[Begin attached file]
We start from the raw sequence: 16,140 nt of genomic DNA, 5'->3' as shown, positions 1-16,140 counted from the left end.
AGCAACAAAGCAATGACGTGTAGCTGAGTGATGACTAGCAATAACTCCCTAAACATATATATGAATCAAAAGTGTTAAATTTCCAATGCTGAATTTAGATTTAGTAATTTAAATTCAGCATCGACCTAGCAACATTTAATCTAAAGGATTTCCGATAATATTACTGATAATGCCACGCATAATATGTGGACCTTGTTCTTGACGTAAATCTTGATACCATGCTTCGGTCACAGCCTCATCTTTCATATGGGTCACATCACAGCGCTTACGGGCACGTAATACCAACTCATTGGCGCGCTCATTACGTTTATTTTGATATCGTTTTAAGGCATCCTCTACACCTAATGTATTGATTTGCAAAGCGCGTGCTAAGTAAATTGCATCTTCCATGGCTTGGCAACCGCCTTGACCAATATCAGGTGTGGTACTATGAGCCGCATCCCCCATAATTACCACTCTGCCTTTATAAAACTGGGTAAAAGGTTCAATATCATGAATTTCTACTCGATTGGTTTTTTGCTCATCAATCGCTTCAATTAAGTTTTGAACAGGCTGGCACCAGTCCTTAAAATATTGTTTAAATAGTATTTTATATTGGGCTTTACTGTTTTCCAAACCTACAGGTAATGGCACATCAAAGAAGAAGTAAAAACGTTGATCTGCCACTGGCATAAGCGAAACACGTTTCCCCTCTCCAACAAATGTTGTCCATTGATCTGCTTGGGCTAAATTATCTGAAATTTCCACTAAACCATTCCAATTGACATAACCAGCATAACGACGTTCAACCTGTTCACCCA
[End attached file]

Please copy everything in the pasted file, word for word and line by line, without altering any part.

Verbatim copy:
We start from the raw sequence: 16,140 nt of genomic DNA, 5'->3' as shown, positions 1-16,140 counted from the left end.
AGCAACAAAGCAATGACGTGTAGCTGAGTGATGACTAGCAATAACTCCCTAAACATATATATGAATCAAAAGTGTTAAATTTCCAATGCTGAATTTAGATTTAGTAATTTAAATTCAGCATCGACCTAGCAACATTTAATCTAAAGGATTTCCGATAATATTACTGATAATGCCACGCATAATATGTGGACCTTGTTCTTGACGTAAATCTTGATACCATGCTTCGGTCACAGCCTCATCTTTCATATGGGTCACATCACAGCGCTTACGGGCACGTAATACCAACTCATTGGCGCGCTCATTACGTTTATTTTGATATCGTTTTAAGGCATCCTCTACACCTAATGTATTGATTTGCAAAGCGCGTGCTAAGTAAATTGCATCTTCCATGGCTTGGCAACCGCCTTGACCAATATCAGGTGTGGTACTATGAGCCGCATCCCCCATAATTACCACTCTGCCTTTATAAAACTGGGTAAAAGGTTCAATATCATGAATTTCTACTCGATTGGTTTTTTGCTCATCAATCGCTTCAATTAAGTTTTGAACAGGCTGGCACCAGTCCTTAAAATATTGTTTAAATAGTATTTTATATTGGGCTTTACTGTTTTCCAAACCTACAGGTAATGGCACATCAAAGAAGAAGTAAAAACGTTGATCTGCCACTGGCATAAGCGAAACACGTTTCCCCTCTCCAACAAATGTTGTCCATTGATCTGCTTGGGCTAAATTATCTGAAATTTCCACTAAACCATTCCAATTGACATAACCAGCATAACGACGTTCAACCTGTTCACCCA